Since practical computers became available, many applications of computing have become distinct areas of study in their own rights. Although many believed it was impossible that computers themselves could be a scientific field of study, in the late fifties it became accepted among the greater academic population, it is the now well-known IBM brand that formed part of the computer science revolution during this time. IBM released the IBM 704 and the IBM 709 computers, which were used during the exploration period of such devices. "Still, working with the IBM was frustrating if you had misplaced as much as one letter in one instruction, the program would crash, you would have to start the whole process over again". During the late 1950s, the computer science discipline was much in its developmental stages, such issues were commonplace. Time has seen significant improvements in the effectiveness of computing technology. Modern society has seen a significant shift in the users of computer technology, from usage only by experts and professionals, to a near-ubiquitous user base.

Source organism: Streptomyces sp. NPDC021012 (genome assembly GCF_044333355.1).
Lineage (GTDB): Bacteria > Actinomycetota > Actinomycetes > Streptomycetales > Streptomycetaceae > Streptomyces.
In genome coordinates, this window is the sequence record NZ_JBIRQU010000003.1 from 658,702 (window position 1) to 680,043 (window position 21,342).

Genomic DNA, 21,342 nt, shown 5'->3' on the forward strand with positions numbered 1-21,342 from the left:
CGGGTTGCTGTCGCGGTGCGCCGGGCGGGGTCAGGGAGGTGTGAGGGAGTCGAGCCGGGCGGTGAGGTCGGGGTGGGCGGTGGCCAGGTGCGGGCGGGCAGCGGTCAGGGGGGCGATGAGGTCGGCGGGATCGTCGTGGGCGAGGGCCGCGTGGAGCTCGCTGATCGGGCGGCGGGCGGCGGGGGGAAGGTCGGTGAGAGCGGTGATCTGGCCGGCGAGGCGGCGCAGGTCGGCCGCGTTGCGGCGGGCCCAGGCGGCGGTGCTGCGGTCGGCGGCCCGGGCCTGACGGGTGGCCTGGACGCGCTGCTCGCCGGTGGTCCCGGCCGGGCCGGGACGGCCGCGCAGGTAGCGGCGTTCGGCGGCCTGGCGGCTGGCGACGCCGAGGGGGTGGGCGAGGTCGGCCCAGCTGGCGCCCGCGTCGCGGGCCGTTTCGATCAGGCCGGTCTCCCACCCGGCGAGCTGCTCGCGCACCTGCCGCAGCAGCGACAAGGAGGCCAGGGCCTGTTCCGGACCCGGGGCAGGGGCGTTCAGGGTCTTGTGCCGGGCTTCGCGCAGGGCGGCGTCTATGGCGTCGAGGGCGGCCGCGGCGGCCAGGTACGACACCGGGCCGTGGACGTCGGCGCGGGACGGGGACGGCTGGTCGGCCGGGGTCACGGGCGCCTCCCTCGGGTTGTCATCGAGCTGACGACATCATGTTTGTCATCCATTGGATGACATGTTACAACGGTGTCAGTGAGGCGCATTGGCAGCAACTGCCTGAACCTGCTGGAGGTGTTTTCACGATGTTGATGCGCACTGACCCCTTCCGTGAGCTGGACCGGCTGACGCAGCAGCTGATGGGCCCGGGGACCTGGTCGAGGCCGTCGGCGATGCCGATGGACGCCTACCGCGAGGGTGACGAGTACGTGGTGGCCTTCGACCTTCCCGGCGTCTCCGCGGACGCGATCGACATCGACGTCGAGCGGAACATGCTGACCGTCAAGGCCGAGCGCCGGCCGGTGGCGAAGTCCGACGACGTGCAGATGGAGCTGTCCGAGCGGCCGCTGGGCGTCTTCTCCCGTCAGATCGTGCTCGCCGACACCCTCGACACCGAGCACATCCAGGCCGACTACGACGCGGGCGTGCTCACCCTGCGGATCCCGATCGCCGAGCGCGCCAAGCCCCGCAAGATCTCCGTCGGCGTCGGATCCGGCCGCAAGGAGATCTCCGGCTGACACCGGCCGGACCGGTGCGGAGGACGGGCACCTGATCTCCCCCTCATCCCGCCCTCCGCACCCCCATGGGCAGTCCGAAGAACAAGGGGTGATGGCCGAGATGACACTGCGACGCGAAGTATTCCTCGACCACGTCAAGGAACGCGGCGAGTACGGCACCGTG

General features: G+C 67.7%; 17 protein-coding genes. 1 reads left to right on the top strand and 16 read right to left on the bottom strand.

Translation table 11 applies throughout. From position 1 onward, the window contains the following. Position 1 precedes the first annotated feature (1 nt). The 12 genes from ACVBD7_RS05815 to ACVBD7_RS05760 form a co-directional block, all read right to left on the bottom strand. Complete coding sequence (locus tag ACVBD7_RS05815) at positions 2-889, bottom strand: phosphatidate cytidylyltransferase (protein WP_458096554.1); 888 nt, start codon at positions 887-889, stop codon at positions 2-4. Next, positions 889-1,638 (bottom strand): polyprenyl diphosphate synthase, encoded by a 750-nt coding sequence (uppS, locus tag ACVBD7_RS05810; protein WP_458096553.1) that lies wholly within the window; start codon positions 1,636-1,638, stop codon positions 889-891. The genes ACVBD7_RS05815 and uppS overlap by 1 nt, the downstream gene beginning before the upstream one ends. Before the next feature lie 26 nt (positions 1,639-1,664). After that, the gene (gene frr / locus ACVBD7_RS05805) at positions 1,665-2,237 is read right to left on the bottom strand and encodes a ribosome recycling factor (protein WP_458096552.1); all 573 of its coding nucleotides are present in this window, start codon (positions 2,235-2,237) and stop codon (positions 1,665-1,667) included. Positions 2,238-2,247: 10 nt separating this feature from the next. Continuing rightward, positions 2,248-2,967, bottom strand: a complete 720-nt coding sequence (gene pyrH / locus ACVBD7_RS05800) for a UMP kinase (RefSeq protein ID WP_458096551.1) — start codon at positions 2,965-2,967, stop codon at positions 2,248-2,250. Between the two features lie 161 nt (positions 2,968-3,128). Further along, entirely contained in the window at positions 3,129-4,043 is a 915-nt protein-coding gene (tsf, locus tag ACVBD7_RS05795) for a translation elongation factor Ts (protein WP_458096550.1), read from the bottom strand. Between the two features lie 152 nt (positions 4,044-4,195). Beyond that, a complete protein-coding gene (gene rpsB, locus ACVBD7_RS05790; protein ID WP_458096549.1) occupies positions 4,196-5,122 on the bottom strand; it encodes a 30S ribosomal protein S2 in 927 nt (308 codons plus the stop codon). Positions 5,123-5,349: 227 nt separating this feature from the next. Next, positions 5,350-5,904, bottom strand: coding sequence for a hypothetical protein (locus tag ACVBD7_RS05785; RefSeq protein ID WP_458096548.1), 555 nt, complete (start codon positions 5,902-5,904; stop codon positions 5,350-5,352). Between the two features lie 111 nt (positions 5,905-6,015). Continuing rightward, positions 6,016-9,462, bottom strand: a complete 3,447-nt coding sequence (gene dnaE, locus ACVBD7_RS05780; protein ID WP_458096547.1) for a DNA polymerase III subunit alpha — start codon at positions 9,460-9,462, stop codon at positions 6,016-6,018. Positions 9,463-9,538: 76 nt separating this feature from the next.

Computers were quite costly, some degree of humanitarian aid was needed for efficient use—in part from professional computer operators. As computer adoption became more widespread and affordable, less human assistance was needed for common usage. Despite its short history as a formal academic discipline, computer science has made a number of fundamental contributions to science and society—in fact, along with electronics, it is